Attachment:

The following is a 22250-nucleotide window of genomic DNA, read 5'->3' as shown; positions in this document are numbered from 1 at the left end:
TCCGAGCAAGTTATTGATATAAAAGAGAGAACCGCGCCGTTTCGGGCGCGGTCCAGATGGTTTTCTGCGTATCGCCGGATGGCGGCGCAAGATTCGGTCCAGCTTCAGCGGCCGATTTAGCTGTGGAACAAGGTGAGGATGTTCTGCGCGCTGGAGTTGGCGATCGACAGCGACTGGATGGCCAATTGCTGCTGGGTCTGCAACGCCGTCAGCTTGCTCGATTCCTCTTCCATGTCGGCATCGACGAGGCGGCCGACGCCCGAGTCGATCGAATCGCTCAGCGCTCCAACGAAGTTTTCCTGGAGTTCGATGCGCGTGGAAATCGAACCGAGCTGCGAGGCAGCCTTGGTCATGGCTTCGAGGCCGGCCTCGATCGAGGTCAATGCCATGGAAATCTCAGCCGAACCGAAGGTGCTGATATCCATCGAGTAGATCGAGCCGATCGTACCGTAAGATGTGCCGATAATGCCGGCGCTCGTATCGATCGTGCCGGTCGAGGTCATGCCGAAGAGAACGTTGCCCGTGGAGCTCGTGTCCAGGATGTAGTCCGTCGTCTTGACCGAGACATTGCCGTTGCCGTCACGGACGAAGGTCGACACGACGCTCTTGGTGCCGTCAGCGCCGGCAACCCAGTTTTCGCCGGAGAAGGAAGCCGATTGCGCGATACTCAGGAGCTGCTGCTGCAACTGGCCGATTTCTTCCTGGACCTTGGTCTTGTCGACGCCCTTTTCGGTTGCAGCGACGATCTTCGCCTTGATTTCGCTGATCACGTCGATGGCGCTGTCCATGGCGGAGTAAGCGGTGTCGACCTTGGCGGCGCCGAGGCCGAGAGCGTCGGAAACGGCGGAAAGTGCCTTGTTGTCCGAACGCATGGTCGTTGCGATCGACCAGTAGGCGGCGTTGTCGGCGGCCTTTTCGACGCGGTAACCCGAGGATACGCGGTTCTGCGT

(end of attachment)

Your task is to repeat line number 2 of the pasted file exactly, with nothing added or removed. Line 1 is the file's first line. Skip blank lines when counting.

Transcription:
TCCGAGCAAGTTATTGATATAAAAGAGAGAACCGCGCCGTTTCGGGCGCGGTCCAGATGGTTTTCTGCGTATCGCCGGATGGCGGCGCAAGATTCGGTCCAGCTTCAGCGGCCGATTTAGCTGTGGAACAAGGTGAGGATGTTCTGCGCGCTGGAGTTGGCGATCGACAGCGACTGGATGGCCAATTGCTGCTGGGTCTGCAACGCCGTCAGCTTGCTCGATTCCTCTTCCATGTCGGCATCGACGAGGCGGCCGACGCCCGAGTCGATCGAATCGCTCAGCGCTCCAACGAAGTTTTCCTGGAGTTCGATGCGCGTGGAAATCGAACCGAGCTGCGAGGCAGCCTTGGTCATGGCTTCGAGGCCGGCCTCGATCGAGGTCAATGCCATGGAAATCTCAGCCGAACCGAAGGTGCTGATATCCATCGAGTAGATCGAGCCGATCGTACCGTAAGATGTGCCGATAATGCCGGCGCTCGTATCGATCGTGCCGGTCGAGGTCATGCCGAAGAGAACGTTGCCCGTGGAGCTCGTGTCCAGGATGTAGTCCGTCGTCTTGACCGAGACATTGCCGTTGCCGTCACGGACGAAGGTCGACACGACGCTCTTGGTGCCGTCAGCGCCGGCAACCCAGTTTTCGCCGGAGAAGGAAGCCGATTGCGCGATACTCAGGAGCTGCTGCTGCAACTGGCCGATTTCTTCCTGGACCTTGGTCTTGTCGACGCCCTTTTCGGTTGCAGCGACGATCTTCGCCTTGATTTCGCTGATCACGTCGATGGCGCTGTCCATGGCGGAGTAAGCGGTGTCGACCTTGGCGGCGCCGAGGCCGAGAGCGTCGGAAACGGCGGAAAGTGCCTTGTTGTCCGAACGCATGGTCGTTGCGATCGACCAGTAGGCGGCGTTGTCGGCGGCCTTTTCGACGCGGTAACCCGAGGATACGCGGTTCTGCGT